Archive for the 'Family' Category

Father ordered to return his son to the UK after losing case

A UK court has ordered a father who kept his son in Singapore with his parents to return him to the UK.

The couple met and married in Singapore in 2011. The mother originated from Mongolia. The father who worked for a bank, purchased a home in London and the mother joined him there. Their son was born the following year. By all accounts the marriage was strained. Police were called on a number of occasions and Westminster social services were involved when allegations of domestic abuse were made against the father.

In June 2013 the mother was studying at Birkbeck University and it was agreed the father’s parents would take the boy to Singapore to live with them for a few months.

In January this year, the couple flew out to Singapore with a return flight apparently booked for all three of them a few weeks later. Without telling the mother, the father had resigned from his London-based job, lined up a new position in Singapore and withdrawn £18,000 from the joint account. Immediately on his arrival in Singapore, the father commenced custody and divorce proceedings. The mother was served with the papers over lunch with the father.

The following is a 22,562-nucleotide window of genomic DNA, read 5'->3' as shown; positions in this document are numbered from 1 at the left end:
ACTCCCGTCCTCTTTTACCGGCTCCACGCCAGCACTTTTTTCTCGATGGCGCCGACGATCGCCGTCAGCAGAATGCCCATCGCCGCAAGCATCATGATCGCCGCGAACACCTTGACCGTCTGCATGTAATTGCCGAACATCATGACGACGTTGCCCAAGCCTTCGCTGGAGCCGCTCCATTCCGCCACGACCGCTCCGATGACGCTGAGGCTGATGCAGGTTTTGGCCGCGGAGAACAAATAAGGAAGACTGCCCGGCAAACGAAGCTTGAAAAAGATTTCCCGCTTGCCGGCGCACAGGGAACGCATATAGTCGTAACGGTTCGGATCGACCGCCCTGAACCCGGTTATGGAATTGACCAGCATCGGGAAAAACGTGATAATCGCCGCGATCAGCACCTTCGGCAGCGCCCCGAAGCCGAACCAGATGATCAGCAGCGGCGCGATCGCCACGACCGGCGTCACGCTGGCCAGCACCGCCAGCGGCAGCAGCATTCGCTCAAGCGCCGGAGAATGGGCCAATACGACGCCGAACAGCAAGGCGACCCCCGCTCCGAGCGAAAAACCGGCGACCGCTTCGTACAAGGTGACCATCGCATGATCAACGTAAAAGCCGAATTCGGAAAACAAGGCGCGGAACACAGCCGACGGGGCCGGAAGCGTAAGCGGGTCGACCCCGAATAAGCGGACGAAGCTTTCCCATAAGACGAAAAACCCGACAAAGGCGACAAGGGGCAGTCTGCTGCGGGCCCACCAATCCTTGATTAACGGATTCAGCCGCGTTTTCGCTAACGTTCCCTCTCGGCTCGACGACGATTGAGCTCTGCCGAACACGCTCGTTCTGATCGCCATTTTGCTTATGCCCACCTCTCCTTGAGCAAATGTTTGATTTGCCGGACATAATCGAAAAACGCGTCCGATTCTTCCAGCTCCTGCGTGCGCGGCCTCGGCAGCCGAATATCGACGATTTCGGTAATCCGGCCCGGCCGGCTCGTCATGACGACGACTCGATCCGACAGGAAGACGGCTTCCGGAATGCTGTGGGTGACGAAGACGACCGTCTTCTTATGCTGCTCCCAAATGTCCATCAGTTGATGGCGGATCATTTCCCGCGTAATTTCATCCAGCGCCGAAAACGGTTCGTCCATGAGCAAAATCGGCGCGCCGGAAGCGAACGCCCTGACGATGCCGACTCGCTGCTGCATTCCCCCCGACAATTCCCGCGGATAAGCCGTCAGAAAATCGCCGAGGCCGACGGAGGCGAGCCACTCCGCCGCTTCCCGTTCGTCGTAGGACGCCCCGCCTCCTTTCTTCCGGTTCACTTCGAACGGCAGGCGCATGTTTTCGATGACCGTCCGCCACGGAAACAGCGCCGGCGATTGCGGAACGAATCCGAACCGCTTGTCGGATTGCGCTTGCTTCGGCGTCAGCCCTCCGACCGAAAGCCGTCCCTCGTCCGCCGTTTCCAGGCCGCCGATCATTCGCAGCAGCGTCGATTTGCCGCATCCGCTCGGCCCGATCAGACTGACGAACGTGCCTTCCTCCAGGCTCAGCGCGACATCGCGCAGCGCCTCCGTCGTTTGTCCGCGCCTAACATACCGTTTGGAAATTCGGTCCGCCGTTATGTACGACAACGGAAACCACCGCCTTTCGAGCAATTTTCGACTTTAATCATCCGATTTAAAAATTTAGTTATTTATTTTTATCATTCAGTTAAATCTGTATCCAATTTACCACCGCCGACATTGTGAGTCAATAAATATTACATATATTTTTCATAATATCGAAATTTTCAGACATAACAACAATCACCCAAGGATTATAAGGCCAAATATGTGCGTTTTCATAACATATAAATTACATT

The mother returned to the UK without her son. She found herself locked out of the family home and her ATM card cancelled. She started court proceedings in England for the return of her son, claiming she had only ever agreed to a temporary stay. The father, meanwhile, insisted that they had agreed to an indefinite stay.

The presiding judge looked at the issue of jurisdiction and the child’s “habitual residence”: was it in England, where he had been born, or had he become Singaporean during his stay in the country, as the father argued?

The judge said that the factual element is important i.e. where the child is physically located but also important is the intent and purpose of the parties and the wider circumstances of how the child came to be where he currently is.

The judge concluded there was no shared intention to relocate back to Singapore. The purpose of the child’s journey to Singapore, as agreed by his parents at the time was for a short period from August to November 2013, while the mother completed her studies. This was extended to January 2014 because the father could not travel owing to work commitments. The child’s habitual residence therefore remained in England and the judge ordered that the child be returned.

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Warning across waters

Breaking up may be hard to do, but for married expats it can be fraught with danger. Often there is a choice of where to divorce and where couples choose to divorce can have a major impact on both parties’ financial health, so getting it right is crucial.

The Eurostar divorce